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Confessions: Curiosity of the Unfathomable

So then do the sky and the earth hold you, since you fill them? Or do you fill them, with some left over, since they don’t hold you? And where do you pour back what remains of you after you’ve filled earth and sky? Or do you not need to be held within anything—you who contain everything, since the things you fill, you fill by containing them? The vessels that are full of you don’t make you stationary, because you don’t spill out even though they break. And when you spill out over us, you don’t lie inert on the ground but instead lift us up. You don’t scatter in all directions but instead gather us together. But the everything that you fill, you fill with all your being. Or, because everything that exists can’t hold the whole of you, does everything contain a part of you, with everything containing the same part at the same time? Do single things hold single parts of you, and larger things larger parts, and smaller things smaller parts? Then is some part of you larger, and some part smaller? Or are you everywhere whole, and can no thing hold the whole of you? —Saint Augustine, Confessions 1.3

Do any of Augustine’s questions really have answers without theological presuppositions about God’s simplicity[1] and incorporeality[2]? Augustine’s questions may even seem ridiculous to many of us, “who cares about how God fills the universe?” some may protest.

But these questions are not interrogative, they are searching. He is not asking to interrogate God’s mystery, but rather, he is asking because he is curious about God’s mystery. He is curious about something that is impossible to understand. God pours himself into us, and we, being weak vessels, break! Yet he does not spill. Then He gathers all our pieces and puts us back together (Joel 2:28; Acts 2:17-18, 2 Corinthians 4:7). The impossibility to understand is what gives power to his questions. It is because the questions are unanswerable that he asks them; the questions create wonder. And here lies wisdom: When we become curious about God’s mystery, we finally see how ineffable and unfathomable God truly is. Our curiosity creates in us wonder.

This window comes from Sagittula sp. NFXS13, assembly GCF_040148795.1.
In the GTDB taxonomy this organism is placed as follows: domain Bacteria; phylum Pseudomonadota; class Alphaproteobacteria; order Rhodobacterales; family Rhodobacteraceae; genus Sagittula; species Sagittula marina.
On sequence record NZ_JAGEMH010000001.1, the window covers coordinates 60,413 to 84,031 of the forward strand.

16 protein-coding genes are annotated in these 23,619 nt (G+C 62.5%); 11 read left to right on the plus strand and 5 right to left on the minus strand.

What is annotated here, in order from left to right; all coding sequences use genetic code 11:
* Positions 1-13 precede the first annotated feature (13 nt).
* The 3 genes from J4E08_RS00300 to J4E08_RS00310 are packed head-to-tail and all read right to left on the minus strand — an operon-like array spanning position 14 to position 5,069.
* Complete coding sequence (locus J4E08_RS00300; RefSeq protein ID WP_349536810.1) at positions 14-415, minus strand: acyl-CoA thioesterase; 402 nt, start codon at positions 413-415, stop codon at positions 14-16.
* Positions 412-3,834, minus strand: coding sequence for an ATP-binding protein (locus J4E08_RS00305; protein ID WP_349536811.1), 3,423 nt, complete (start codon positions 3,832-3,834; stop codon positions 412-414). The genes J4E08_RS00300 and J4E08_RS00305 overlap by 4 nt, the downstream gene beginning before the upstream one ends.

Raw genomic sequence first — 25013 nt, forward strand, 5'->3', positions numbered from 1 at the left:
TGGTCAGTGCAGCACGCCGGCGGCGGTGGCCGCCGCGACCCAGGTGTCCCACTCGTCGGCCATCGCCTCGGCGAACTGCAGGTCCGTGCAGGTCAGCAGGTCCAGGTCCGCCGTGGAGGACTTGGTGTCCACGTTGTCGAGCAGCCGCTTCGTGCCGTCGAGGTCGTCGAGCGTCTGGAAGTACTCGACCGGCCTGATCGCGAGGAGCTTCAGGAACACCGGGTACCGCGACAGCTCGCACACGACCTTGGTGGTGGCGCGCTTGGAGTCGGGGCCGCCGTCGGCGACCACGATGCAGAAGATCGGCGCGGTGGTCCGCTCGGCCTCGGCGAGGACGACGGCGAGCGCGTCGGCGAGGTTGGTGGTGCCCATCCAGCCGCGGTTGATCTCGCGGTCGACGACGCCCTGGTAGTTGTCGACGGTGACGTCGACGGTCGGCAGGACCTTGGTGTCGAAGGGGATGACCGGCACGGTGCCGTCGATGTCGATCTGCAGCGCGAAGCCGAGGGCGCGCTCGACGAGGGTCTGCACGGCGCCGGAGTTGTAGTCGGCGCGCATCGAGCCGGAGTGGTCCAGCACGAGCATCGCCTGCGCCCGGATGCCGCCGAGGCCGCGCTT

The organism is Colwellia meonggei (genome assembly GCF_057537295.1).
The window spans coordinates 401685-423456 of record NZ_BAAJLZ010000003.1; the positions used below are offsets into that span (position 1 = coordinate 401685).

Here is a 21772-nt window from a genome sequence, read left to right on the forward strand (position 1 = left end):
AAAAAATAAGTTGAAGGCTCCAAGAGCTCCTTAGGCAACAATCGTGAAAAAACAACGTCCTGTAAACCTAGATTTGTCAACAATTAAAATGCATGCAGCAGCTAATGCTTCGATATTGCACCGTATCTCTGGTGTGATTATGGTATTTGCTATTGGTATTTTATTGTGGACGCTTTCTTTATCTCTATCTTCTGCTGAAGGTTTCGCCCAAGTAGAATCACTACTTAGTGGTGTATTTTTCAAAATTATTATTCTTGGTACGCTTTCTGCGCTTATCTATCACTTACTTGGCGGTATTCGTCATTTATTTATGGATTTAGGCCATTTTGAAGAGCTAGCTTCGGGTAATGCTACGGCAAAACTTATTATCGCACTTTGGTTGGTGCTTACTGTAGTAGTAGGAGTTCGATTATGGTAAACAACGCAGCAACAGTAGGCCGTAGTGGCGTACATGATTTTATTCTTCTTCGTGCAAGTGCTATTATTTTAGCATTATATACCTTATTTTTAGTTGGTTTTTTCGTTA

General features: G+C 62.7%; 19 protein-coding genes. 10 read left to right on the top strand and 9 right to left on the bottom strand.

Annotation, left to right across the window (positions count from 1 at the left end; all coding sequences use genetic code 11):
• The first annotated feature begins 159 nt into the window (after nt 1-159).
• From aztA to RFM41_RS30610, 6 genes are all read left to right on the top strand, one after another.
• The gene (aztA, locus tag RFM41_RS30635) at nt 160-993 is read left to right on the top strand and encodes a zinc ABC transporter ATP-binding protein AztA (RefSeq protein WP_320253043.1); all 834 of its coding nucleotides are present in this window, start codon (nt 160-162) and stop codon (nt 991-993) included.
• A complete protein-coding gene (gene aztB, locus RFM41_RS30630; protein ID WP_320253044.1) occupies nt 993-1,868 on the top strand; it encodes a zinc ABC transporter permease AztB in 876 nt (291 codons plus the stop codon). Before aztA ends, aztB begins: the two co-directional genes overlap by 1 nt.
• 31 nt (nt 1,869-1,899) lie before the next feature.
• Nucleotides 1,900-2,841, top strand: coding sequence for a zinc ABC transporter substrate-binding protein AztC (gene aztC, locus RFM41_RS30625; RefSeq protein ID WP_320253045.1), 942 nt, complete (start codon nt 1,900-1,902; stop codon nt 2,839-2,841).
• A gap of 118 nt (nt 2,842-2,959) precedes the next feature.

It is the glory of God to conceal a matter;

to search out a matter is the glory of kings. —Proverbs 25:2

Lord, make us curious, that we may have wonder.

[1] Divine simplicity teaches that God is without parts. God's essence and existence are the same. [2] Incorporeality means “not composed of matter.” Simply put, it means bodiless. Note: These are my daily reflections as I go through Saint Agustine's Confessions. Unless otherwise noted, I am using Sarah Ruden's translation of the original text, and the NIV.


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